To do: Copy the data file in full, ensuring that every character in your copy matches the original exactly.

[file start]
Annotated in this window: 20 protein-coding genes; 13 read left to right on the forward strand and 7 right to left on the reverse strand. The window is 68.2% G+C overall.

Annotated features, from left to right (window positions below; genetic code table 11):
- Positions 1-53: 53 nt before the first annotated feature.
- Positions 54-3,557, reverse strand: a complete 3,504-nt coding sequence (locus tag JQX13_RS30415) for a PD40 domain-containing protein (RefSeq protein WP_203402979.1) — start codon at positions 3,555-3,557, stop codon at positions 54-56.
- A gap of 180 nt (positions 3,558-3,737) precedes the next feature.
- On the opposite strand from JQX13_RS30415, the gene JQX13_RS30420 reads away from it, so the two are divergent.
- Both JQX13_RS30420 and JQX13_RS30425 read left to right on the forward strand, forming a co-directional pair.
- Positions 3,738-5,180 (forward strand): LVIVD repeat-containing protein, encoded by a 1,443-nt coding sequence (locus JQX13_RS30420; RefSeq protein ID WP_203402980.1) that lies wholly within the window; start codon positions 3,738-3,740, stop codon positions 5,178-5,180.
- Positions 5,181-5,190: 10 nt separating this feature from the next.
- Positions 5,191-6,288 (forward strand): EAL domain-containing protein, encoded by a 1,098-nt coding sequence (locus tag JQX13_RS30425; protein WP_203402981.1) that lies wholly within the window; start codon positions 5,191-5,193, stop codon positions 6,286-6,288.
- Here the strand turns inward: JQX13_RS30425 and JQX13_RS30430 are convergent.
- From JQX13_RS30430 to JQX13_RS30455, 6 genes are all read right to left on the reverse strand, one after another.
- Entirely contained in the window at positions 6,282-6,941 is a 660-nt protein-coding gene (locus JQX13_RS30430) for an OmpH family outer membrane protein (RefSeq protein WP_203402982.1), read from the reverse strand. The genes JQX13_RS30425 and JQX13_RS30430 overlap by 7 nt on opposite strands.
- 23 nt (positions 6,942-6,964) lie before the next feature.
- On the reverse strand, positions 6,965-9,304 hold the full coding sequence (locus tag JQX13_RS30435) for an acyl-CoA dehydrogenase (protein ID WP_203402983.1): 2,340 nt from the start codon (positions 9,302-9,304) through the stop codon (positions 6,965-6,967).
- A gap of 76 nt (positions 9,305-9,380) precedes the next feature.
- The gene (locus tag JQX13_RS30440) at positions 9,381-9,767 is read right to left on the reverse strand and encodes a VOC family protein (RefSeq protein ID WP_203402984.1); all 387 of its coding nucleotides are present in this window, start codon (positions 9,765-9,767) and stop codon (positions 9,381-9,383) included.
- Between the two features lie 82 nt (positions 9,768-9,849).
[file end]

Annotated in this window: 20 protein-coding genes; 13 read left to right on the forward strand and 7 right to left on the reverse strand. The window is 68.2% G+C overall.

Annotated features, from left to right (window positions below; genetic code table 11):
- Positions 1-53: 53 nt before the first annotated feature.
- Positions 54-3,557, reverse strand: a complete 3,504-nt coding sequence (locus tag JQX13_RS30415) for a PD40 domain-containing protein (RefSeq protein WP_203402979.1) — start codon at positions 3,555-3,557, stop codon at positions 54-56.
- A gap of 180 nt (positions 3,558-3,737) precedes the next feature.
- On the opposite strand from JQX13_RS30415, the gene JQX13_RS30420 reads away from it, so the two are divergent.
- Both JQX13_RS30420 and JQX13_RS30425 read left to right on the forward strand, forming a co-directional pair.
- Positions 3,738-5,180 (forward strand): LVIVD repeat-containing protein, encoded by a 1,443-nt coding sequence (locus JQX13_RS30420; RefSeq protein ID WP_203402980.1) that lies wholly within the window; start codon positions 3,738-3,740, stop codon positions 5,178-5,180.
- Positions 5,181-5,190: 10 nt separating this feature from the next.
- Positions 5,191-6,288 (forward strand): EAL domain-containing protein, encoded by a 1,098-nt coding sequence (locus tag JQX13_RS30425; protein WP_203402981.1) that lies wholly within the window; start codon positions 5,191-5,193, stop codon positions 6,286-6,288.
- Here the strand turns inward: JQX13_RS30425 and JQX13_RS30430 are convergent.
- From JQX13_RS30430 to JQX13_RS30455, 6 genes are all read right to left on the reverse strand, one after another.
- Entirely contained in the window at positions 6,282-6,941 is a 660-nt protein-coding gene (locus JQX13_RS30430) for an OmpH family outer membrane protein (RefSeq protein WP_203402982.1), read from the reverse strand. The genes JQX13_RS30425 and JQX13_RS30430 overlap by 7 nt on opposite strands.
- 23 nt (positions 6,942-6,964) lie before the next feature.
- On the reverse strand, positions 6,965-9,304 hold the full coding sequence (locus tag JQX13_RS30435) for an acyl-CoA dehydrogenase (protein ID WP_203402983.1): 2,340 nt from the start codon (positions 9,302-9,304) through the stop codon (positions 6,965-6,967).
- A gap of 76 nt (positions 9,305-9,380) precedes the next feature.
- The gene (locus tag JQX13_RS30440) at positions 9,381-9,767 is read right to left on the reverse strand and encodes a VOC family protein (RefSeq protein ID WP_203402984.1); all 387 of its coding nucleotides are present in this window, start codon (positions 9,765-9,767) and stop codon (positions 9,381-9,383) included.
- Between the two features lie 82 nt (positions 9,768-9,849).